The Rev. Hemant Tandi was one of five children born into a pastor’s family in Kalahandi, one of the poorest districts of India. When he was only two years old, his father was tragically killed and life grew even more difficult for his family. Hemant’s mother was a teacher at an informal school and earned 60 rupees per month (equivalent to $1.10).
The children suffered from malnutrition, poor health, poor education, and most of all, the scorn of society for being a fatherless family.
As the only Christian family in the entire village, they also suffered religious discrimination.
Access to water at the village wells and ponds was denied, and they were eventually evicted from the village.
The children were scattered to the homes of relatives in different villages…
Hemant, raised by his uncle, herded cattle and sheep to earn money for school supplies.
He finished high school barefoot and graduated second in his class.
The experiences of this one child’s poverty sowed the seeds for Hemant’s vision…
…to provide a home for many children.
Hemant has a Bachelor’s Degree in Commerce from Sambalpur University in Orissa and a Bachelor of Divinity from Union Biblical Seminary in Pune, India (Serampore University, Calcutta).
Apart from running the orphanage, he worked as a social activist for Tribal Development in the Kandhamal District of Orissa for 12 years under the auspices of UNICEF and the Orissa state government. Since 2002, Hemant and his family have been living in Binghamton, NY.
His wife, Saibalini, has a Bachelor’s Degree in Arts and Education and is working in a local hospital. Their two beautiful daughters, Upasana and Hosanna, are going to school in Endicott, NY.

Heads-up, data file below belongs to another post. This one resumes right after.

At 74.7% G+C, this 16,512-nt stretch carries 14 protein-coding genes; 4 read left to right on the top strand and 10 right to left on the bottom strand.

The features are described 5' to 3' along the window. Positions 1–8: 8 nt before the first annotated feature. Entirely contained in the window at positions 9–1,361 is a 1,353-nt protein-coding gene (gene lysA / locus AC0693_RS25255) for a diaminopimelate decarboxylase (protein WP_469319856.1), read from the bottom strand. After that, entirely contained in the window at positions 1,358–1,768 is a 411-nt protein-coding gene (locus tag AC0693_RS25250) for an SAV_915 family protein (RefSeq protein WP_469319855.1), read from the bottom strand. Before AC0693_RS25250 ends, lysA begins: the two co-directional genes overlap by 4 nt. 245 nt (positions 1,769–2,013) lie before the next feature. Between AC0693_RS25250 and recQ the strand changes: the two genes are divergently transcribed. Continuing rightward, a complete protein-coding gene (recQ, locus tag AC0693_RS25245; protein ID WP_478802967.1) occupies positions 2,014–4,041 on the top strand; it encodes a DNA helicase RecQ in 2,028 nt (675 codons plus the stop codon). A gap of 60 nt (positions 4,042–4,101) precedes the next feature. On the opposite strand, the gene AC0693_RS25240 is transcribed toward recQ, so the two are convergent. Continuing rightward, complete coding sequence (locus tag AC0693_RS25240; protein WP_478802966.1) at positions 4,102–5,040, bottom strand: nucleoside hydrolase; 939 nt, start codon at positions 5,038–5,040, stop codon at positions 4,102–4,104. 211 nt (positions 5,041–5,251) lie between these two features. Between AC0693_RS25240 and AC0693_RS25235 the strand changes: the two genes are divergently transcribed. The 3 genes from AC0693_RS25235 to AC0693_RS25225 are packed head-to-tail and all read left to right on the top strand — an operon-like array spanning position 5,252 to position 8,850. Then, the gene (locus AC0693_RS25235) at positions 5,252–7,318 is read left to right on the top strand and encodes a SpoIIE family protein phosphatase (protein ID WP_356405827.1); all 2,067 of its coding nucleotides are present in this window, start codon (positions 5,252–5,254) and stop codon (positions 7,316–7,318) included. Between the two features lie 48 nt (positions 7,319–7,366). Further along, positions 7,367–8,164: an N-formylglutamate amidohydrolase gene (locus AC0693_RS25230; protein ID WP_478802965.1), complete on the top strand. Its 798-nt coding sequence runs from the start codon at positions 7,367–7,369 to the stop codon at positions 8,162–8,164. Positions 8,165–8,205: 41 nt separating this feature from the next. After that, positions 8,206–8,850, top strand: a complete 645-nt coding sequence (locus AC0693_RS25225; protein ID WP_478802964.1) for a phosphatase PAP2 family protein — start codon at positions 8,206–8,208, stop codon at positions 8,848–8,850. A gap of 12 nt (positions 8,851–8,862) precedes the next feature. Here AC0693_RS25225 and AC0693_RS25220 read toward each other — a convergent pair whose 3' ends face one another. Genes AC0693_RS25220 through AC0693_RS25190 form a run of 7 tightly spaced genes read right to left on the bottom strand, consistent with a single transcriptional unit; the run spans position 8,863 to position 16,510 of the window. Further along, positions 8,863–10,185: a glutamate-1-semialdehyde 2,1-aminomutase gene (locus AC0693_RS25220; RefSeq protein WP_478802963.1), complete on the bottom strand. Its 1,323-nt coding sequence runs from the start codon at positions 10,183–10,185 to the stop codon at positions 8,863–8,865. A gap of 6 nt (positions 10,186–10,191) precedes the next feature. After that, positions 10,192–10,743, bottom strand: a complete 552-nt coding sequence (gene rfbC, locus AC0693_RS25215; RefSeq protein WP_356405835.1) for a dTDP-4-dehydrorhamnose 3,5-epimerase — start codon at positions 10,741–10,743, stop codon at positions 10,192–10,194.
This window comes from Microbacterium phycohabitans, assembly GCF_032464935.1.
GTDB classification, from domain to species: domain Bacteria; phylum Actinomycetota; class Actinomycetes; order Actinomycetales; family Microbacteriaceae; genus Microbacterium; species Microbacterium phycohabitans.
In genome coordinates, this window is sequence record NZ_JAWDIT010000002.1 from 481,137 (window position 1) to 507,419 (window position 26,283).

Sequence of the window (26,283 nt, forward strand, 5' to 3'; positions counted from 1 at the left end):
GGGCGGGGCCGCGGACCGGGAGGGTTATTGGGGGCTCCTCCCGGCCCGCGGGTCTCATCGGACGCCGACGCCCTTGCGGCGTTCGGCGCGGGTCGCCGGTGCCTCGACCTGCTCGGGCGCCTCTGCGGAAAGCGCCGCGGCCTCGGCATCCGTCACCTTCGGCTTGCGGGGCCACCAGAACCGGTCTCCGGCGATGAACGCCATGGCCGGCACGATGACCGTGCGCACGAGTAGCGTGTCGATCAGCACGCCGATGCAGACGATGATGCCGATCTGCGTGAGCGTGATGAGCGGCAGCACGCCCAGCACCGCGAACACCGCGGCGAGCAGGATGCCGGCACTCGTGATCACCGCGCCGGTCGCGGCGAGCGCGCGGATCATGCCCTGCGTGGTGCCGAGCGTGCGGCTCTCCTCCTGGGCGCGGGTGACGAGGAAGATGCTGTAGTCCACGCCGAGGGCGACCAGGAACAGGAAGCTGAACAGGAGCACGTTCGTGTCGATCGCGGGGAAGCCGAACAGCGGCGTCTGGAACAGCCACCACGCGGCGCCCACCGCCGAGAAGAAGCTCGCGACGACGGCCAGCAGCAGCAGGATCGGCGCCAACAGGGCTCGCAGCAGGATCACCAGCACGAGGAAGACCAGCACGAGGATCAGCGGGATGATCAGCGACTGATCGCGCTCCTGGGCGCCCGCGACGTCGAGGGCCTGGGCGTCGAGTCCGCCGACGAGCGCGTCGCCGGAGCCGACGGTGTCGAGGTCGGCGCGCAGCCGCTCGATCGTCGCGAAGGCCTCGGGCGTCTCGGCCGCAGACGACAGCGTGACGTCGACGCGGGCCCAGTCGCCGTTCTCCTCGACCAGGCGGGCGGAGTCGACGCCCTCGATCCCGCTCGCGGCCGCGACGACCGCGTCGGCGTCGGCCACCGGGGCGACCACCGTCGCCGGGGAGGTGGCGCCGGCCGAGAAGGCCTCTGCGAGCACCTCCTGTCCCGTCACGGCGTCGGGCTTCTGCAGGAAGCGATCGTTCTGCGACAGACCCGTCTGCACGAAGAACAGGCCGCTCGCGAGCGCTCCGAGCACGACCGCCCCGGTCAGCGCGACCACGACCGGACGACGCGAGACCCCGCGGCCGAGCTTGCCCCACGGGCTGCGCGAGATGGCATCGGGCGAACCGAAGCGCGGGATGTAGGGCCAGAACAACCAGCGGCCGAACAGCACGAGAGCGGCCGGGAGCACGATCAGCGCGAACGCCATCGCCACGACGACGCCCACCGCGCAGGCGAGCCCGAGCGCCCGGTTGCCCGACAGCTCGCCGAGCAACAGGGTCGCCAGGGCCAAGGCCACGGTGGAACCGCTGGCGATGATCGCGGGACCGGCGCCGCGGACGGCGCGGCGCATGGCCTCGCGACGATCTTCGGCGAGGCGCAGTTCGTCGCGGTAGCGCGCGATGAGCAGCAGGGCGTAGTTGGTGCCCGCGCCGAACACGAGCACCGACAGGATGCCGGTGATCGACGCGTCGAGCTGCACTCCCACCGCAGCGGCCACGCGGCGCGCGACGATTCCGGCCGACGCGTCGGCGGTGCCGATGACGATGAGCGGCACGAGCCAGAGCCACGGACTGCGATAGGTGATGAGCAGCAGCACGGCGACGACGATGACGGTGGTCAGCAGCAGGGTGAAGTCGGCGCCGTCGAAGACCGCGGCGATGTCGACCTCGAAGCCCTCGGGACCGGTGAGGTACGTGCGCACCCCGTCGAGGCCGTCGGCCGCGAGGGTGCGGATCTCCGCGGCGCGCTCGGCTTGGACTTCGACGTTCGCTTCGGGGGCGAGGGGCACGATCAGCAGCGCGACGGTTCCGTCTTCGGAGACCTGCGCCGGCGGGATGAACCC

From 1991- 2002, the Rev. Hemant Tandi worked as a social reformer with UNICEF and the Orissa state government, serving tribal people living deep in the jungle in the district of Kandhamal. There he found:
- Children left alone without protection from animal and human predators, while their parents went out to look for food and other necessities.
- No school close enough for the children to attend.
- Only rudimentary health care facilities, far from these tribal villages.
- No vehicle access on the dirt trails into the villages.
- Isolated pockets of people with little hope in the midst of the struggle to survive.
Rev. Tandi and his wife, Saibalini Naik, worked directly with the people of Kandhamal until they came to the United States in 2002. They continued to support the ministry by providing direction and sending funds from the U.S. Three years later, Grace and Peace Mission to Orissa (GPMO) was founded as a U.S. non-profit to address the overwhelming physical and spiritual needs of the people of Kandhamal.